Attorney Michael Lane lays out zoning maps for the Bucksport Planning Board in this April 3, 2019, file photo.

Maine Maritime Academy plans to open its continuing education annex on the former Verso Paper mill site in Bucksport next month and has hired a director for the facility.

The Center for Professional Mariner Development will open in mid-January unless renovations of the mill’s former training center are finished before then, with Director Alan Chace beginning work in February, school spokeswoman Jennifer DeJoy said.

All of Maine Maritime’s recertification classes for professional mariners will eventually move from the academy’s Castine campus to Bucksport. About 900 people — 400 Maine Maritime students and 500 maritime professionals — are expected to take classes at the center next year, which could be a boost to the town with visitors patronizing restaurants, hotels and other businesses. The number of professional sailors seeking recertification is expected to climb to 2,000 or so in five years, or about 50 merchant mariners a week for 50 weeks a year.

Chace comes to the academy with 27 years of academic and naval experience, most recently as a project manager and coordinator of professional development at Cape Cod Community College. Efforts to contact him were not immediately successful Friday.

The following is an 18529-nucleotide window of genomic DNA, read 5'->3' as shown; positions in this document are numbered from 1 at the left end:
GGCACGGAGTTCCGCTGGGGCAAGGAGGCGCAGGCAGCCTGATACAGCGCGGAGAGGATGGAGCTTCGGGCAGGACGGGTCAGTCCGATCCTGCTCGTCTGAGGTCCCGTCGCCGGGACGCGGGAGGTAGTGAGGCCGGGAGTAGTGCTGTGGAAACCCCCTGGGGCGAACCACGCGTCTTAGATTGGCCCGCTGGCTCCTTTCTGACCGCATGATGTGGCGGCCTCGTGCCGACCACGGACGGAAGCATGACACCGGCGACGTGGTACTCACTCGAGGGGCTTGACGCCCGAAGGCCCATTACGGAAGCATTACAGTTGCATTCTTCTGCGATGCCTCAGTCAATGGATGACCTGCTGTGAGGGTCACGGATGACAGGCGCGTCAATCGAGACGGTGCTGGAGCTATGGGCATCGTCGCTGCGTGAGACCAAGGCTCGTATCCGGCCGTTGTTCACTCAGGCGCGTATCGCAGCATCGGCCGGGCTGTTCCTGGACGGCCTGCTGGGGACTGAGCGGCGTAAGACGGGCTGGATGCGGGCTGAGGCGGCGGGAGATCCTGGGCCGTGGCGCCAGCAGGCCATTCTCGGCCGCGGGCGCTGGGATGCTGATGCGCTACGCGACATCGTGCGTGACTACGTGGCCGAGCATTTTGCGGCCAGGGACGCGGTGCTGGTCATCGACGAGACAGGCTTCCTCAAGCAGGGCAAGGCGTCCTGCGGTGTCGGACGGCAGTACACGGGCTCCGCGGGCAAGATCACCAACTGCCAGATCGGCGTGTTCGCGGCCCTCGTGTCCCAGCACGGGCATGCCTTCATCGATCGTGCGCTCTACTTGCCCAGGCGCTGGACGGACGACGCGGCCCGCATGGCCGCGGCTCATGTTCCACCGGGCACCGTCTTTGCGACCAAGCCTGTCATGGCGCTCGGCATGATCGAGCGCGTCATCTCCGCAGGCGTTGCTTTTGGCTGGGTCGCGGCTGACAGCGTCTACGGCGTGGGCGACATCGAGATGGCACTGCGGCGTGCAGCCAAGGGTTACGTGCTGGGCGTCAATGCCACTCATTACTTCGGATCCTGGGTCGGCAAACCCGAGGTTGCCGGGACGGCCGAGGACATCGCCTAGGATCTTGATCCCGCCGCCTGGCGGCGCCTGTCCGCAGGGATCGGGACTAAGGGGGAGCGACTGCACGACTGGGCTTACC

The center opening comes despite the lack of a firefighting training center. Construction of the simulator, which is modeled after the interior of a ship, will begin in spring 2020, DeJoy said. Until then, students will continue to use a fire training ground in Ellsworth.

Credit: Courtesy of Maine Maritime Academy

Renovations of the former Verso Paper building Maine Maritime plans to move into are almost complete. Crews are doing touch-ups on its main floor and upgrading the building’s wiring, audio-visual equipment, security and internet systems, DeJoy said.

The building sits on four acres overlooking the Penobscot River. The main floor includes seven staff offices, one conference room, two large classrooms, one visiting instructor’s office, two public lounges, a large multi-purpose space and a public break and snack room, DeJoy said.

The mill site deal took the academy years to develop. The school first expressed interest in the location in April 2016. But Maine Maritime then examined a site in Penobscot before the college signed a purchase-and-sale agreement with mill site owner American Iron and Metal in November 2018 and finalized the deal in June.

The center could appeal to 20,000 mariners from New England and from as far away as Ohio who require periodic training, academy leaders have said.